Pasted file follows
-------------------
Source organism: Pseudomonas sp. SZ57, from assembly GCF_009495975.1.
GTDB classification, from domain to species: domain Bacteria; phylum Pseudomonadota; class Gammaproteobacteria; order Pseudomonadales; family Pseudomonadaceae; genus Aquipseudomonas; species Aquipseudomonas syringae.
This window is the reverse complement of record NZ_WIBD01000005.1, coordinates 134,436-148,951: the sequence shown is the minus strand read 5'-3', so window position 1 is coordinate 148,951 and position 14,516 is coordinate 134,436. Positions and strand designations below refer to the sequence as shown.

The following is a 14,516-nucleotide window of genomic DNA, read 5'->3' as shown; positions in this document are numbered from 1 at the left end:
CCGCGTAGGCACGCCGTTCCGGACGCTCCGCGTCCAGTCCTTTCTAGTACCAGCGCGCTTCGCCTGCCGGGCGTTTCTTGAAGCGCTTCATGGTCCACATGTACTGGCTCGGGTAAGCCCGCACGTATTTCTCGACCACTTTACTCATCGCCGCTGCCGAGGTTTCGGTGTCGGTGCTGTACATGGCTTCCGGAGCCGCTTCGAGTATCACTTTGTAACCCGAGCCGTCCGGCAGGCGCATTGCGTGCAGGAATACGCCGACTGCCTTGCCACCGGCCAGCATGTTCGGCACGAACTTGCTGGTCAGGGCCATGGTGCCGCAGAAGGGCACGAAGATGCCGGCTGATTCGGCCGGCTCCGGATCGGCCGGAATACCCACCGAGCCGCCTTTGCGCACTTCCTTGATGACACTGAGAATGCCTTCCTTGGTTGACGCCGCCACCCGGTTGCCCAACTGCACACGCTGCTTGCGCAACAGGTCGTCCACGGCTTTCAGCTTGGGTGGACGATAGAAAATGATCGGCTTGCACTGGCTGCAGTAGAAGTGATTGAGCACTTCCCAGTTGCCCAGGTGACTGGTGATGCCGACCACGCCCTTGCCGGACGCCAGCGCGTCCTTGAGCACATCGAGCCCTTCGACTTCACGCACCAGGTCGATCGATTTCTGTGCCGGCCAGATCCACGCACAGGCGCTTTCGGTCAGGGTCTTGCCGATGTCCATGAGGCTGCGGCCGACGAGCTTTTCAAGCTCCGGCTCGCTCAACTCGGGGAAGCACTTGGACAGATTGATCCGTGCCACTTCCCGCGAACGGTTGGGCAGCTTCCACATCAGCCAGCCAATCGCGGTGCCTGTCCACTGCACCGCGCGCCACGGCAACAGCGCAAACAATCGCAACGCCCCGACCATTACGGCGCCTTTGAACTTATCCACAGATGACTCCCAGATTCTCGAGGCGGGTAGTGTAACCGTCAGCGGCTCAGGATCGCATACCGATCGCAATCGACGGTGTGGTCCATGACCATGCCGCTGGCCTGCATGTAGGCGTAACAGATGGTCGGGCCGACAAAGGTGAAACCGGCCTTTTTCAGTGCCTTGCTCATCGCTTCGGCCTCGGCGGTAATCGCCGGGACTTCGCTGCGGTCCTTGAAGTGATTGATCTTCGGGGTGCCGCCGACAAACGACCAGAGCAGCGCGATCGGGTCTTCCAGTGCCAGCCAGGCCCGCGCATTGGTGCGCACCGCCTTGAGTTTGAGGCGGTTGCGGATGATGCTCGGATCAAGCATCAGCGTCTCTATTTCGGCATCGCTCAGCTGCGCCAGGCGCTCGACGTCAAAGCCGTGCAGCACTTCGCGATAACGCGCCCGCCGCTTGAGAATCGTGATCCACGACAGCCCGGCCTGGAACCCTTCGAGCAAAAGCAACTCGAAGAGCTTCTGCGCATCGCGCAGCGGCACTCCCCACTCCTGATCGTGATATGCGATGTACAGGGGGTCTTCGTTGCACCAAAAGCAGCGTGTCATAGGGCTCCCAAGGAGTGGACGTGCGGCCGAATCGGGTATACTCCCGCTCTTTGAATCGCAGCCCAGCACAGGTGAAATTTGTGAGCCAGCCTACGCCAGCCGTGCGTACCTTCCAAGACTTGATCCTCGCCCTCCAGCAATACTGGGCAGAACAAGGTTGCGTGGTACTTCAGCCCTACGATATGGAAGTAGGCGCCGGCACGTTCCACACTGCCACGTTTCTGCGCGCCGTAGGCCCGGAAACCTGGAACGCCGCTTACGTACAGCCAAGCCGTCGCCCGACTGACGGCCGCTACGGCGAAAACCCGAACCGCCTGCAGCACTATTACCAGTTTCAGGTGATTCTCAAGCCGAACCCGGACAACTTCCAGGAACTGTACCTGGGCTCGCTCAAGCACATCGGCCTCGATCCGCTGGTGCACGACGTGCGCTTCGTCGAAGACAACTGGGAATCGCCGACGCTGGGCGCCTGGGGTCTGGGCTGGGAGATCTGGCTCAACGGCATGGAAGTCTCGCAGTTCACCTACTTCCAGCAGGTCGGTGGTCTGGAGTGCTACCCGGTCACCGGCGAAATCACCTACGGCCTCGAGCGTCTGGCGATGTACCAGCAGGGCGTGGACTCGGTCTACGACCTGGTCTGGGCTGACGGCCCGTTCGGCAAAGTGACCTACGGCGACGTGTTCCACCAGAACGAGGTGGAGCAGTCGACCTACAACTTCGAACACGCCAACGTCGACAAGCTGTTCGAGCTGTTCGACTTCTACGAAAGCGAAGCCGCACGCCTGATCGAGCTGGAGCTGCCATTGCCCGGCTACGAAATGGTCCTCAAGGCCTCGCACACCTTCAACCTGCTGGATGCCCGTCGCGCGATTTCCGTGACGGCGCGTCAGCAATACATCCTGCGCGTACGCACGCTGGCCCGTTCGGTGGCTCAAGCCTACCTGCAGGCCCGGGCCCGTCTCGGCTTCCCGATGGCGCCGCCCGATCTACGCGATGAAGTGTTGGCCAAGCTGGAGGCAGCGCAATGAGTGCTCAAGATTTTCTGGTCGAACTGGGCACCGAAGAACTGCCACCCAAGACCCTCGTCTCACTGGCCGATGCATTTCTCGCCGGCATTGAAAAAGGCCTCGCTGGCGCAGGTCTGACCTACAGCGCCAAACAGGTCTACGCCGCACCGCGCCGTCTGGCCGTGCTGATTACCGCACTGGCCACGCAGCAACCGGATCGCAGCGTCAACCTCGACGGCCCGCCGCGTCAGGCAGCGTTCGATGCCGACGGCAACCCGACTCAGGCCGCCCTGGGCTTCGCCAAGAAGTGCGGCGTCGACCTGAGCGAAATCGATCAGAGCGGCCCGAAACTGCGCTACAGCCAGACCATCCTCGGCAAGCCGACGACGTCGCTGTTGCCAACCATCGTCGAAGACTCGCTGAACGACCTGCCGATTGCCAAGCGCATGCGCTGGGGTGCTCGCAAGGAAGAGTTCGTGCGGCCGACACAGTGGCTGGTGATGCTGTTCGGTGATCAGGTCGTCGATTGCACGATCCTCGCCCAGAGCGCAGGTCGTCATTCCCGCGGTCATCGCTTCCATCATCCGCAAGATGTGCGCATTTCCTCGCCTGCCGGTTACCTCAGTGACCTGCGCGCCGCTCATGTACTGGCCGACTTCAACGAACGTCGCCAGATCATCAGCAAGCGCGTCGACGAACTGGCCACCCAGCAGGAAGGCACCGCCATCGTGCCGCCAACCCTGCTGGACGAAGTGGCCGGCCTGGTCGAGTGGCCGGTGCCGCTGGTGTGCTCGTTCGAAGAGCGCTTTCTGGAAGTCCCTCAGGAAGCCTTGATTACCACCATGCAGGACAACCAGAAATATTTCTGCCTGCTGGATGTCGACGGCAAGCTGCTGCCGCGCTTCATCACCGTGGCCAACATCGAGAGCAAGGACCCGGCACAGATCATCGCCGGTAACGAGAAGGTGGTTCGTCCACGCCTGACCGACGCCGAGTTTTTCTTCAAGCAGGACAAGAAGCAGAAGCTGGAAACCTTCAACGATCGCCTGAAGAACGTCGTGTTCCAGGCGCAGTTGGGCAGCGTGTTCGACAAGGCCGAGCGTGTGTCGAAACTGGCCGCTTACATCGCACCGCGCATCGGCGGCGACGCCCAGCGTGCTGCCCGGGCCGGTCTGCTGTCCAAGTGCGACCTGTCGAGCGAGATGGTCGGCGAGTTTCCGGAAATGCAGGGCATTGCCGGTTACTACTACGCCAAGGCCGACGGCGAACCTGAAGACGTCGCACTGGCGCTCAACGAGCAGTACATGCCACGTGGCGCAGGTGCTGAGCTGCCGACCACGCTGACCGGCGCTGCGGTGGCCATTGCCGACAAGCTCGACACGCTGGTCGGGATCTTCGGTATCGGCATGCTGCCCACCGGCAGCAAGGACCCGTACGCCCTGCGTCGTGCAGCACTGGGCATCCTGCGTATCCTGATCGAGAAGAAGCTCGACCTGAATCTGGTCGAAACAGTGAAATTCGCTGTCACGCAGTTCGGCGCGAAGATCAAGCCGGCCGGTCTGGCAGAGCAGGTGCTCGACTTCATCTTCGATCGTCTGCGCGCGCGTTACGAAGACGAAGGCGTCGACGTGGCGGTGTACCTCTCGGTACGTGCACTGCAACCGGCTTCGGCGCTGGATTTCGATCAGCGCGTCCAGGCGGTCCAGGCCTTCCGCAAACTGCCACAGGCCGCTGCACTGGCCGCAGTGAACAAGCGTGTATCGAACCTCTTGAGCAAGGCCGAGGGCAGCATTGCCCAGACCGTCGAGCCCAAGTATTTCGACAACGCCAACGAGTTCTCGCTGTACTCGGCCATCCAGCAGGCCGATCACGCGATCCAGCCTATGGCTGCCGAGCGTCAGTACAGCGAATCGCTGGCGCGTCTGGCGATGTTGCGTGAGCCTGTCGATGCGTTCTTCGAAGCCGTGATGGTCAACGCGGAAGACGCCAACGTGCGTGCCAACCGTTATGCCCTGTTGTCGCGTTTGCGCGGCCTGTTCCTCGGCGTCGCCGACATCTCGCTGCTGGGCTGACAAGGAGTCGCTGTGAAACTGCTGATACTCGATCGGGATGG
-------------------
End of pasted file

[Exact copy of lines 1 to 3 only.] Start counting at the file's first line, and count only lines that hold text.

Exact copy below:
Source organism: Pseudomonas sp. SZ57, from assembly GCF_009495975.1.
GTDB classification, from domain to species: domain Bacteria; phylum Pseudomonadota; class Gammaproteobacteria; order Pseudomonadales; family Pseudomonadaceae; genus Aquipseudomonas; species Aquipseudomonas syringae.
This window is the reverse complement of record NZ_WIBD01000005.1, coordinates 134,436-148,951: the sequence shown is the minus strand read 5'-3', so window position 1 is coordinate 148,951 and position 14,516 is coordinate 134,436. Positions and strand designations below refer to the sequence as shown.